Propane line from tank to house?

Discussion in 'Plumbing Forum, Professional & DIY Advice' started by HockeyFan, Sep 10, 2008.

  1. HockeyFan

    HockeyFan New Member

    Messages:
    18
    I have a question about a propane line from the tank to the house? In our current house, I ran a 3/4 inch copper line. I'm wondering if there is a different material that can be used and/or what is recommended.
  2. hj

    hj Moderator & Master Plumber Staff Member

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    27,237
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    gas

    There are several different materials which can be used, although you should not be able to purchase most of them.
  3. HockeyFan

    HockeyFan New Member

    Messages:
    18
    Which materials would be, and I can request to purchase or possible ask a plumber to get them for me.
  4. Redwood

    Redwood Master Plumber

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    You would have to ask the plumber to install them for you!
  5. jadnashua

    jadnashua Retired Defense Industry Engineer xxx

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    New England
    Many of the specialized gas lines require special tools to install, and you can't buy the materials or tools without credentials validating you know what you're doing.
  6. Redwood

    Redwood Master Plumber

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    Don't be so cheap! Just run down to your wifes favorite hair salon and get your head waxed!:D
  7. nhmaster

    nhmaster Master Plumber

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    The Duc- tape keeps my head form exploding. :D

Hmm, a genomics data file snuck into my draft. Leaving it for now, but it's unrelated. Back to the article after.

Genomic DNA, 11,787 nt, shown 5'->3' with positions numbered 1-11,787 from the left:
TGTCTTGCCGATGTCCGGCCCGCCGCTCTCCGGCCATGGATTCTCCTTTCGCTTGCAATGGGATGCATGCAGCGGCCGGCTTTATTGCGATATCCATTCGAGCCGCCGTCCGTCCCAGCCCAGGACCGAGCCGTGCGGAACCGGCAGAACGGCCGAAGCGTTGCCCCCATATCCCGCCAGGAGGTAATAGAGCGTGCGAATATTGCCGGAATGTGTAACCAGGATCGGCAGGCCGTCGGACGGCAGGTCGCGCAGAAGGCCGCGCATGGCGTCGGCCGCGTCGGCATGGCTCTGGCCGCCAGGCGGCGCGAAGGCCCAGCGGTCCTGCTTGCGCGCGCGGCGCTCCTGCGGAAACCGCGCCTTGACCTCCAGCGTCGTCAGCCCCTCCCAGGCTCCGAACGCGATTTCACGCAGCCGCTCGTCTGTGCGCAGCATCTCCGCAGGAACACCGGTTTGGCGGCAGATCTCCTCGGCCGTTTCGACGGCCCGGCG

8. PEW

    PEW DIY Senior Member

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    487
    3/4 inch is rather large for the high pressure side.
  9. Redwood

    Redwood Master Plumber

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    Sounds like a handyman quick fix to me!:D
  10. hj

    hj Moderator & Master Plumber Staff Member

    Messages:
    27,237
    Location:
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    duct tape

    The "Lion" in the "A Tale of Two Cities" used a wet towel. That would be much less painful to remove than duct tape. A friend of mine was bow hunting in MI one year when he stumbled with an arrow in the bow. It went down his boot and cut the back of his leg. When he got to the cabin he dumped the blood out of his boot, then taped the wound with duct tape rather than drive into town to the hospital. When he went to take the duct tape off he said it hurt many times worse than the arrow had.
  11. Redwood

    Redwood Master Plumber

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    Super gluing it together would have been my choice...
    Bonds skin instantly!
  12. hj

    hj Moderator & Master Plumber Staff Member

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    Location:
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    super glue

    Except when the skin is dirty. The same reason we kept our hands dirty when wiping lead joints.
  13. nhmaster

    nhmaster Master Plumber

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    3,189
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    S. Maine
    You don't handle lead with your bare hands do you:eek: The stuff is poision. It will leach through your skin and make you crazier than a you know what house rat:D